She is part of the Inglewood Community Association that has been fighting CP Rail ever since it began to expand the traffic and locomotive repair work at Alyth in 2009. That brought formal noise complaints from the community. Last month, a victory was scored when the Canadian Transportation Agency (CTA) ordered the railway to shift  its locomotive work to a different location within the yard and to curb some of its overnight work. (For more detail on the noise problems, see page 6 of this Inglewood community bulletin from March 2011).

Aftermath of Lac Mégantic disaster

 In the ongoing Lac Mégantic investigation, a report by Transport Canada issued on Sept 12 says Quebec portions of the rail track of the Montreal, Maine and Atlantic Railway are in "defective" and "substandard" condition and do not meet safety standards. One section of the line was closed by inspectors following their observations.

The MM&A line connects Farnham, Quebec, just south of Montreal, to northern Maine. The line is severed by the disaster at Lac Megantic and it is not know when and if the destroyed track will be replaced by a replacement stretch that would go around the town.

CP Rail and Irving Oil contracted with the MM&A in 2012 to join in transporting crude oil from North Dakota to Irving’s refinery, Canada's largest, in Saint John, New Brunswick. CP brought the oil trains as far as Farnham; the MM&A then moved them as far as northern Maine, where its line connects to the Irving-owned NB Southern Railway.

Prompted by shifts in the prices of crude oil, Irving Oil, part of the secretive Irving family conglomerate, has switched app. 25 per cent of its refinery supply away from overseas sources to North Dakota. Since the July 6 disaster at Lac Mégantic, the conglomerate has found other routes to continue moving the North Dakota crude, including along the CN main line that connects Montreal to Halifax, Nova Scotia.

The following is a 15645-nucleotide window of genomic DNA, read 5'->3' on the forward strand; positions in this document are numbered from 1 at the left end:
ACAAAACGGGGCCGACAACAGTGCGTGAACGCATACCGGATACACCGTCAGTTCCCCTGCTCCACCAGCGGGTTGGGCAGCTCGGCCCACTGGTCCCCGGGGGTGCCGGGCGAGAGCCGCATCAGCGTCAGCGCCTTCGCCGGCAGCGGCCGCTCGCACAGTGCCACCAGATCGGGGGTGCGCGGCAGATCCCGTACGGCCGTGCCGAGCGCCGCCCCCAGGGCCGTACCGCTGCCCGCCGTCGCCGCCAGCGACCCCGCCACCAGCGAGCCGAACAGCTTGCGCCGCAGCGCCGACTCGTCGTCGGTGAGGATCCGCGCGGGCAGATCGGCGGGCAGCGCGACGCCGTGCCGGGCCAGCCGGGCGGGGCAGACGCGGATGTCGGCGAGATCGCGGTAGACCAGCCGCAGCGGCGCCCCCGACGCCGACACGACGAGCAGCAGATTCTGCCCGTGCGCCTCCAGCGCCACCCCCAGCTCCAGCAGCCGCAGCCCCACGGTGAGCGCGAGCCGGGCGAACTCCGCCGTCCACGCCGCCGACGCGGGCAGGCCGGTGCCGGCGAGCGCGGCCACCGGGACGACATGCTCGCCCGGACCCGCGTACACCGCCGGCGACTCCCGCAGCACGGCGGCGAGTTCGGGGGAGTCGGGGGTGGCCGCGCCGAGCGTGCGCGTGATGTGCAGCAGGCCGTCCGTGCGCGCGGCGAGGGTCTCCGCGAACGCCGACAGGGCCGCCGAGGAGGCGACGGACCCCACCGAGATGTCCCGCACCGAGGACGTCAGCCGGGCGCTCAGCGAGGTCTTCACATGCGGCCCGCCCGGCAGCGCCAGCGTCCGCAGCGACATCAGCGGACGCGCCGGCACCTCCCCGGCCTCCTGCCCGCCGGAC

A report in the Sept 14 Portland Press Herald says that crude shipments from North Dakota to Saint John through New England via the shortline Pan-AM Railway have rolled to a stop. That decision is being welcomed by opponents of oil by rail in Maine, including the groups 350 Maine and Maine Earth First! that have been protesting and attempting to block the shipments.

Following this latest accident, the Federation of Canadian Municipalities has reiterated its call for more consultation and information by railways on the dangerous products that they move. But the Federation as well as opposition politicians in Ottawa have raised little or no concerns about the climate consequences of oil-by-train.

Corporate greed is driving a massive expansion of fossil fuel extraction in North America -- oil, coal and fracked natural gas. The difficulty the oil industry is facing in getting quick approval of new tar sands and conventional oil pipelines is prompting the expansion of oil-by-train shipments. In Canada alone, these have risen from 500 carloads in 2009 to an anticipated 140,000 in 2013.